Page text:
October Recommended Reading List

On Writing Recommended Reading

As I expected, October turned out to be a difficult time for my leisure reading. (And for my TV viewing—my DVR started randomly deleting things [even the items I had saved] because it ran out of space. Fortunately, everything is rerun on some sister station these days, and I didn’t lose much.)

I did read a lot: The students figure they turned in cumulatively 400,000 words in 2 weeks. I read each word. Some of those stories will see print, and I’m make note of them when they do. Because honestly, some of the best reading I did this month came from the students, especially their novelettes written midway through the workshop. There wasn’t a dud in the bunch—all 16, good. A few of them are award quality. (And for those of you counting, that’s at least 16,000 words of my reading right there.)

What I did read outside of the workshop came in stolen moments—an article here, a short story there. Fortunately, most of my stolen readings were excellent as well. Here are the things I liked this month that have actually seen print:

October, 2008

Eggers, Dave, “The Future of Words,” Esquire, October, 2008. A brilliant essay on the future of reading, using facts, figures, and just good old fashioned logic. I also reference this piece in my Dated Essay of the Month for October, so check that out as well. I found Eggers essay inspiring, marvelous, and refreshing. It’s very short, so follow the link now and read it. You’ll be happy that you did.

Oates, Joyce Carol, “Hi Howya Doin,” Ploughshares, Spring 2007. Some of the Master Class students pointed me to this story while we were discussing all the tools a writer has at her disposal. This Oates story is excellent—about 1700 words with a nifty little twist at the end. But it wouldn’t work if she had written it in a conventional style. The entire piece is one sentence—and it has multiple points of view. Now I know, that sounds dull, but it isn’t. It’s the story of someone running (jogging), with the promise of a police report at the end, and somehow she manages to mimick the act of running on a trail with lots of other runners nearby. The promise of the police report adds tension.

The story is phenomenal. I’ve been rereading it since the students pointed it out to me, trying to figure out how it works. (That’s the mode I get into when I teach.) The punctuation is simple; I get what she’s doing. The points of view, on the other hand, will require more study. They’re seamless.

Of course, most of you reading this could care less about technique. You want to know if it’s a good story. And it is. It’s amazing. But then, so is Oates.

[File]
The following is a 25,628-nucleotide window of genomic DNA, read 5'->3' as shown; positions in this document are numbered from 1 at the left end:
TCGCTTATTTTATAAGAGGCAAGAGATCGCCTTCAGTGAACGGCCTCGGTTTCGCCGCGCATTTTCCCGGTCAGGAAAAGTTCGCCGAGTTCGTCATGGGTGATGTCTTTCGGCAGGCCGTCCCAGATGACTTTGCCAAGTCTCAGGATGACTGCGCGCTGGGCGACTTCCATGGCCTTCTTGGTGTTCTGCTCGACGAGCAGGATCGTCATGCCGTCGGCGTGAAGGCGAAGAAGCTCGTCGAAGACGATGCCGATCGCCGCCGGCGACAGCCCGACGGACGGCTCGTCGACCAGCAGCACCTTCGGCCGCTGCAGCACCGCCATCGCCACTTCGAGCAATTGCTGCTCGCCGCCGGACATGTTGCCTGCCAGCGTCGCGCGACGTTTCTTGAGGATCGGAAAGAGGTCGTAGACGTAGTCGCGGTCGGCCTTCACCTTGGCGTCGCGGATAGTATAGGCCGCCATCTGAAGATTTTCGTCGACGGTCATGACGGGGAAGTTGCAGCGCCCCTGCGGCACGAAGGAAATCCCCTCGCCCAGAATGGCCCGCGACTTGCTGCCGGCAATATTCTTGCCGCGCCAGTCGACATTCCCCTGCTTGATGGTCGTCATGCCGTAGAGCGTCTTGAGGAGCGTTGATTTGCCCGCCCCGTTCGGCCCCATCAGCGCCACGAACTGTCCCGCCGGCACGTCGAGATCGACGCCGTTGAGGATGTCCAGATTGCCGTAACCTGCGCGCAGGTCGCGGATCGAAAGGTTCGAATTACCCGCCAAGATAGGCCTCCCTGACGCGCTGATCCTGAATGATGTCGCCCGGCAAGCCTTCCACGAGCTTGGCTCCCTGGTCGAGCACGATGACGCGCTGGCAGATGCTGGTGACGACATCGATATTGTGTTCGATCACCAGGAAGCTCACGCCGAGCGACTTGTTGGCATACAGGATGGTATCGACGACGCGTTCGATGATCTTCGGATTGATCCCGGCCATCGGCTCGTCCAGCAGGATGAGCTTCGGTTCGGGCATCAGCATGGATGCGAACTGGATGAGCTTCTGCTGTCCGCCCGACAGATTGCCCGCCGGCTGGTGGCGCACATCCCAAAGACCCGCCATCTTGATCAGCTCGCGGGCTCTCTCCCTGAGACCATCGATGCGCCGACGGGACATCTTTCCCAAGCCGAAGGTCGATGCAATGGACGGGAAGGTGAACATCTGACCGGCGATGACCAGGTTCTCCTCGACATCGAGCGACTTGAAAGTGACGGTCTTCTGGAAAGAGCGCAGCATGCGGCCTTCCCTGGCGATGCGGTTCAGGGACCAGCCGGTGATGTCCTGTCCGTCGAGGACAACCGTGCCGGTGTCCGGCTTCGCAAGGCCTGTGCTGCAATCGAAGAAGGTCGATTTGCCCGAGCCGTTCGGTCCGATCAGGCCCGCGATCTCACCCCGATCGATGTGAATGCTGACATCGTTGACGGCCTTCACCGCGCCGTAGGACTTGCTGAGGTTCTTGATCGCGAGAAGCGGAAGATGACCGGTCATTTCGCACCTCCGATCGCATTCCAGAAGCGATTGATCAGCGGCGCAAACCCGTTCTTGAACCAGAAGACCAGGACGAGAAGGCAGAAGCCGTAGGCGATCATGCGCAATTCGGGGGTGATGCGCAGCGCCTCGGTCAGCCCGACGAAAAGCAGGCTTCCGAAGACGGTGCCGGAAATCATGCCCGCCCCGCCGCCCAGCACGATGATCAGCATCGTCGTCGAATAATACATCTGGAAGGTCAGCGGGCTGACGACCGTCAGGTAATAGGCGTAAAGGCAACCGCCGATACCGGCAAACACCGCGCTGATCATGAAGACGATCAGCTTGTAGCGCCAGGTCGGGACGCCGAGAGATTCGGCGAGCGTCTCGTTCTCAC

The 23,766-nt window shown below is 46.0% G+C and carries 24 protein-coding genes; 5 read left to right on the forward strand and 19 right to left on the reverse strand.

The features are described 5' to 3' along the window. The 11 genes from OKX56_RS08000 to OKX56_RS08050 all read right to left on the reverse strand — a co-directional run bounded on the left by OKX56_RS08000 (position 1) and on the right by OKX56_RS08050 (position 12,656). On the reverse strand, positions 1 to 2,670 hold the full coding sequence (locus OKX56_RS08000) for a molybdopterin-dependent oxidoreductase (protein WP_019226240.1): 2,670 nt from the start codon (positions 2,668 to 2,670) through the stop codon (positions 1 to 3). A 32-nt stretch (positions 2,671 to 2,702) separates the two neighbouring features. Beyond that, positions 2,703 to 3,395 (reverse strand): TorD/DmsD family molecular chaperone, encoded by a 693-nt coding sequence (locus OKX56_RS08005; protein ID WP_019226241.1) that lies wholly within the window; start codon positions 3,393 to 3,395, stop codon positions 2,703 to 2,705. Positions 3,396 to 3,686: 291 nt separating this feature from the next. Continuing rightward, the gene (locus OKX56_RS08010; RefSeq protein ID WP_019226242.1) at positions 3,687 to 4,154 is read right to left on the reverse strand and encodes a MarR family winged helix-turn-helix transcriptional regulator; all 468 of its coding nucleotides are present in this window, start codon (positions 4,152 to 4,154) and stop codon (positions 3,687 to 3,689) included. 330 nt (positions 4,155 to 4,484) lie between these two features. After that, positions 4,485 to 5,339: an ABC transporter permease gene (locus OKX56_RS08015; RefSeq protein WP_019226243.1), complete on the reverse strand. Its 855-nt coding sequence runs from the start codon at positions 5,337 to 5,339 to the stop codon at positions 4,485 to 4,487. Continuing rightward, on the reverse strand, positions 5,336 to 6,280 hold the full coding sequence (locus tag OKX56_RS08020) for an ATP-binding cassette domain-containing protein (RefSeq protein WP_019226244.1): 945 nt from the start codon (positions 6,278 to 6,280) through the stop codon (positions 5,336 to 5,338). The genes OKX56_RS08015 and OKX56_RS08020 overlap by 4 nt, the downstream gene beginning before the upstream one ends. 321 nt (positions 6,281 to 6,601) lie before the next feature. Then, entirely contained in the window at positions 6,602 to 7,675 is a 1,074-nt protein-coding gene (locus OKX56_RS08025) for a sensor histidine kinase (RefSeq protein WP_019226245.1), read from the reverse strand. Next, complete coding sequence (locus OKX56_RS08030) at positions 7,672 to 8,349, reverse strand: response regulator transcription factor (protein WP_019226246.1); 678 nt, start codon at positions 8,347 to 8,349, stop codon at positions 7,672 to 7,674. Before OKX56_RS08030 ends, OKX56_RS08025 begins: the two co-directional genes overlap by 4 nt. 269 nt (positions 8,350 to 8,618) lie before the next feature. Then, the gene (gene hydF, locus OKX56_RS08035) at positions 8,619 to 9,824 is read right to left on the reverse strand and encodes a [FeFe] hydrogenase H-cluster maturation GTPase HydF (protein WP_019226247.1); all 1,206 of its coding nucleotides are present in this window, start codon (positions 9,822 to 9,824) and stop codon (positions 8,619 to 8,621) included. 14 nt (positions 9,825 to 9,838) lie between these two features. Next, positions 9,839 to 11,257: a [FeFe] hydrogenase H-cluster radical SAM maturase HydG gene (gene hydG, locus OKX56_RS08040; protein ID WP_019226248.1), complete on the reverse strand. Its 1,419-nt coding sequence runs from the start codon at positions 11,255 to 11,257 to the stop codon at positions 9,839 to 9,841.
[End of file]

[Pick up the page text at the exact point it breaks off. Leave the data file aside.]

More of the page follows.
Russo, Richard, Bridge of Sighs, Vintage, 2007. When I chose Richard Russo’s newest, Bridge of Sighs, to read during the Master Class, I did so because I knew that Russo’s spectacular writing would hold me through my exhaustion and the extremely critical mood that the Master Class always forces me into.

The Master Class requires me to think about fiction from a craft perspective, analyzing all aspects of it. That attitude creeps into my leisure reading, making it hard for me to read writers whose skills might be perfect for the story they’re telling, but might lack certain refinements—the very things I’m focussing on during the teaching.

Few writers can stand up to such scrutiny. The storytellers, who focus on plot, often have thin characterization or nonexistent setting. The beautiful writers, who focus on description and language, usually lack plot. I read primarily for character, setting, and plot, and when I’m in a highly critical mode, a writer who misses one of the three loses me immediately.

This is not the writer’s fault. It’s mine, and I know it. So I chose Richard Russo, whose plots are subtle and refined, whose characterization is so superb that I feel like I’ve met everyone he describes, and whose settings are so well realized that they become another character and are often, as in Empire Falls, the point of the story itself.

Bridge of Sighs met all of my expectations of Russo’s work and more. He held my attention, even when I only had time to read 5 pages in an evening, sinking me back into the story of Thomasville, Bobby Noonan, Lucy (Louis C. Lynch, he of the unfortunately nickname), Lucy’s wife Sarah, their parents, children, and friends.

The story is a generational saga, told mostly through the eyes of Lucy Lynch and Bobby Noonan, from the earliest memories of childhood through their sixtieth birthday (both men were born in the same year). Noonan fled Thomasville as a teenager; Lucy never left. But the town, its people, and its strengths influence both of them, and inform the entire novel.

To tell more of the plot is to ruin the book. The plot doesn’t come togheter until the very last line, although the read is compelling. But what held me wasn’t so much “what happens next?” as “how are these people, and this town, going to make it through this incident, that incident, and this crisis?”

A beautiful work, strong and lyrical. One that I will remember for a very, very long time.

Shepard, Lucius, “A Spanish Lesson,” The Best of Lucius Shepard, Subterranean Press, 2008. Even though Lucius is one of my all-time favorite short story writers, I somehow managed to miss quite a few of the stories collected in his Best of. “A Spanish Lesson” is one of them. I read it the night before the Master Class began, nearly a month ago as I write this, and I can still recall the story and its details vividly. A story that reads as if it’s semi-autobiographical (the POV character’s name is Lucius) gains a lot of power from that hint of realism. Interesting characters, unique situation. Exactly what I expect from a Lucius Shepard story.